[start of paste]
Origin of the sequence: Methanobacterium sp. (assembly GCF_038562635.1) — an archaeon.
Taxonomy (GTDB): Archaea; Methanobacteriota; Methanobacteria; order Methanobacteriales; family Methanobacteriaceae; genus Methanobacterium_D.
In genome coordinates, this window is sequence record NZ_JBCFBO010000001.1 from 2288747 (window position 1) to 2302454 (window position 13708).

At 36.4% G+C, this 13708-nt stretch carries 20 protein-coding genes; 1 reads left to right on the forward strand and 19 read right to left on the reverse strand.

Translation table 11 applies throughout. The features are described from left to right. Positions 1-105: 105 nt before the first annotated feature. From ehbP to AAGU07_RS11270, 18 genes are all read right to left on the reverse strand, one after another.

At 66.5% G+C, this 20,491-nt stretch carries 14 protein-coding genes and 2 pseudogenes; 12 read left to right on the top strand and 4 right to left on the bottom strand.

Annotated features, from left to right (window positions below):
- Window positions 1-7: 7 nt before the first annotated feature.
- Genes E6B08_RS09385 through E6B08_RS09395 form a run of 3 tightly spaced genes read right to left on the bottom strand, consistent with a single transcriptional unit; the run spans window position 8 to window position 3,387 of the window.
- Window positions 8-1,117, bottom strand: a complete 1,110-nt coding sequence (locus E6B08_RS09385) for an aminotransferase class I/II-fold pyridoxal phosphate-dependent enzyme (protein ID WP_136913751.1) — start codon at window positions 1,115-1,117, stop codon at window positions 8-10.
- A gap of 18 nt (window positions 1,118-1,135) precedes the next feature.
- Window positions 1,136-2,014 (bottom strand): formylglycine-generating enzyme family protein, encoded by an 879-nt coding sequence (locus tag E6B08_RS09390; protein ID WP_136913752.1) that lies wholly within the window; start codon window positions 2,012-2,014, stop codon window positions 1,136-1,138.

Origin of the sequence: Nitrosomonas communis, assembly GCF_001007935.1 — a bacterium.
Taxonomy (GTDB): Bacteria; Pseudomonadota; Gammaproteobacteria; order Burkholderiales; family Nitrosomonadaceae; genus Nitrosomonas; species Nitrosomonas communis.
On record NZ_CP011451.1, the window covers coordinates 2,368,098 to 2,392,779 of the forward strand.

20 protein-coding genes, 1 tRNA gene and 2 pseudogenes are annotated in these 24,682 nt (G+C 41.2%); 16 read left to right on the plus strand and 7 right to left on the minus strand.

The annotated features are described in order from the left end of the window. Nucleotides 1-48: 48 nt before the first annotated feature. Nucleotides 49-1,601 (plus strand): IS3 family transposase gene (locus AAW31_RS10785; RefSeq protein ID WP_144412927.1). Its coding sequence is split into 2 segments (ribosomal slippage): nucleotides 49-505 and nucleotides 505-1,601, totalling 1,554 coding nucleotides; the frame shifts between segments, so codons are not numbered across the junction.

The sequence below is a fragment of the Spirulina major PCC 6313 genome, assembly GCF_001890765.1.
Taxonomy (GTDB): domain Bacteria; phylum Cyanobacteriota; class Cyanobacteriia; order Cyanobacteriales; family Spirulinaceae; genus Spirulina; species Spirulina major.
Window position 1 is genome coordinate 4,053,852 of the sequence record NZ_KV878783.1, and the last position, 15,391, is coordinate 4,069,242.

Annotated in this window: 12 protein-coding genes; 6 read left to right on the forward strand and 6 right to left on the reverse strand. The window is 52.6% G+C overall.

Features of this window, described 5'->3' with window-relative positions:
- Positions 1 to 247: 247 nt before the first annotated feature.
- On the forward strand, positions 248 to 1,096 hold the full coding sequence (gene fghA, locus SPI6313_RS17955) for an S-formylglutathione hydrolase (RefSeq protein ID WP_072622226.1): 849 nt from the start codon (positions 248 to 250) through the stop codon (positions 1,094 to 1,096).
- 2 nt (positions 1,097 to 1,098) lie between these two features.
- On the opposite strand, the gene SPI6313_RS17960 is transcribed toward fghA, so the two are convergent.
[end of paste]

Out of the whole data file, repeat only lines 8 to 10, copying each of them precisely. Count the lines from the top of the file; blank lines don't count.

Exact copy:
- Window positions 1-7: 7 nt before the first annotated feature.
- Genes E6B08_RS09385 through E6B08_RS09395 form a run of 3 tightly spaced genes read right to left on the bottom strand, consistent with a single transcriptional unit; the run spans window position 8 to window position 3,387 of the window.
- Window positions 8-1,117, bottom strand: a complete 1,110-nt coding sequence (locus E6B08_RS09385) for an aminotransferase class I/II-fold pyridoxal phosphate-dependent enzyme (protein ID WP_136913751.1) — start codon at window positions 1,115-1,117, stop codon at window positions 8-10.